Plaque Transfer Assay for Detecting Neutralizing Antibodies to HTLV-3 (AIDS). HIV-1 Inactivation by Antibodies: Predominance of a Group-Specific Epitope that Persists Despite Genetic Variation
Final rept. 15 Sep 1986-14 Jun 1988
FOOD AND DRUG ADMINISTRATION BETHESDA MD LAB OF MOLECULAR IMMUNOLOGY
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We have analyzed the antibody sensitivity of three divergent isolates of HIV-1 in a new plaquing assay that detects human retroviruses as discrete, macroscopic plaques. Because each plaque derives from a single viral infection event, the plaques are highly sensitive to inactivation by neutralizing antibodies. Sera of infected asymptomatic patients were tested for neutralizing activity against one, two or all three viral isolates, to determine neutralizing titer and specificity. All infected patients made neutralizing antibodies, and the predominant antibodies were group-specific, as defined by the ability to neutralize divergent strains of HIV-1 equally. All 3 viruses shared one or more group-specific neutralizing epitopes, in spite of the high degree of genetic diversity and distant geographic origins among them. None of the three isolates showed significant antigenic drift or even a modes frequency of antibody resistant variants. The apparent lack of antibody resistance among otherwise viruses suggests that HIV-1, by evading neutralizing antibodies during most of its life cycle, may have lost an important mechanism for selecting antibody resistant variants from a large pool of random mutants. These findings may be relevant to vaccine design, if it becomes possible for vaccine antigens to elicit similar group-specific neutralizing antibodies prior to infection.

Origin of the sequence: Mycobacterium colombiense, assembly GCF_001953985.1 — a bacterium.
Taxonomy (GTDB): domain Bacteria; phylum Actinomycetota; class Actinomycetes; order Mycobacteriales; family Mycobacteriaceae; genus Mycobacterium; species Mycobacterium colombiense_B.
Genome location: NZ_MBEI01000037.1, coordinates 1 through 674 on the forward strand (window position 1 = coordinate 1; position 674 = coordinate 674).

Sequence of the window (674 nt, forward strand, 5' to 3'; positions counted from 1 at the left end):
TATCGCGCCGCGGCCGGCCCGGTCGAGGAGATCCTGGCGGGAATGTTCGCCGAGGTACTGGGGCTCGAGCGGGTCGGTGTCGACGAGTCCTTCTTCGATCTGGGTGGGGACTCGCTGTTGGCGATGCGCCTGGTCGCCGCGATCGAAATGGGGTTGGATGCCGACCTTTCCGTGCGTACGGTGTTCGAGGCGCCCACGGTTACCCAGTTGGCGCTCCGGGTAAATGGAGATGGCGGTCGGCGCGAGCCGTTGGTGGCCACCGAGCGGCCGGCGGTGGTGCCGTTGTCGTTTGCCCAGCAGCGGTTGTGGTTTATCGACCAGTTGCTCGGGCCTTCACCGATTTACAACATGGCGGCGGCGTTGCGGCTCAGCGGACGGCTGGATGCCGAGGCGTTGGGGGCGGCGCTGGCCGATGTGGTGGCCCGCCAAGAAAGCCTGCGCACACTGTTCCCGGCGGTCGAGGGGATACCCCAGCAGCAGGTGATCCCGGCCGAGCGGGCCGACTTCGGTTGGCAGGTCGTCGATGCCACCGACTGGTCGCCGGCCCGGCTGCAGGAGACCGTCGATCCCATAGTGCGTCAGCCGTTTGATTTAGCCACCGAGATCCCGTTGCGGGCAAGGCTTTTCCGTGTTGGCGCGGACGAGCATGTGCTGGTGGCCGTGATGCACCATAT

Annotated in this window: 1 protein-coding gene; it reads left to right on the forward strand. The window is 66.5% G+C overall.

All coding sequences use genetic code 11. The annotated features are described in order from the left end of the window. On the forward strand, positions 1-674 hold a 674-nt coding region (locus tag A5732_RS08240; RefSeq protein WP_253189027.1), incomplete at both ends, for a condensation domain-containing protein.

- Medicine and Medical Research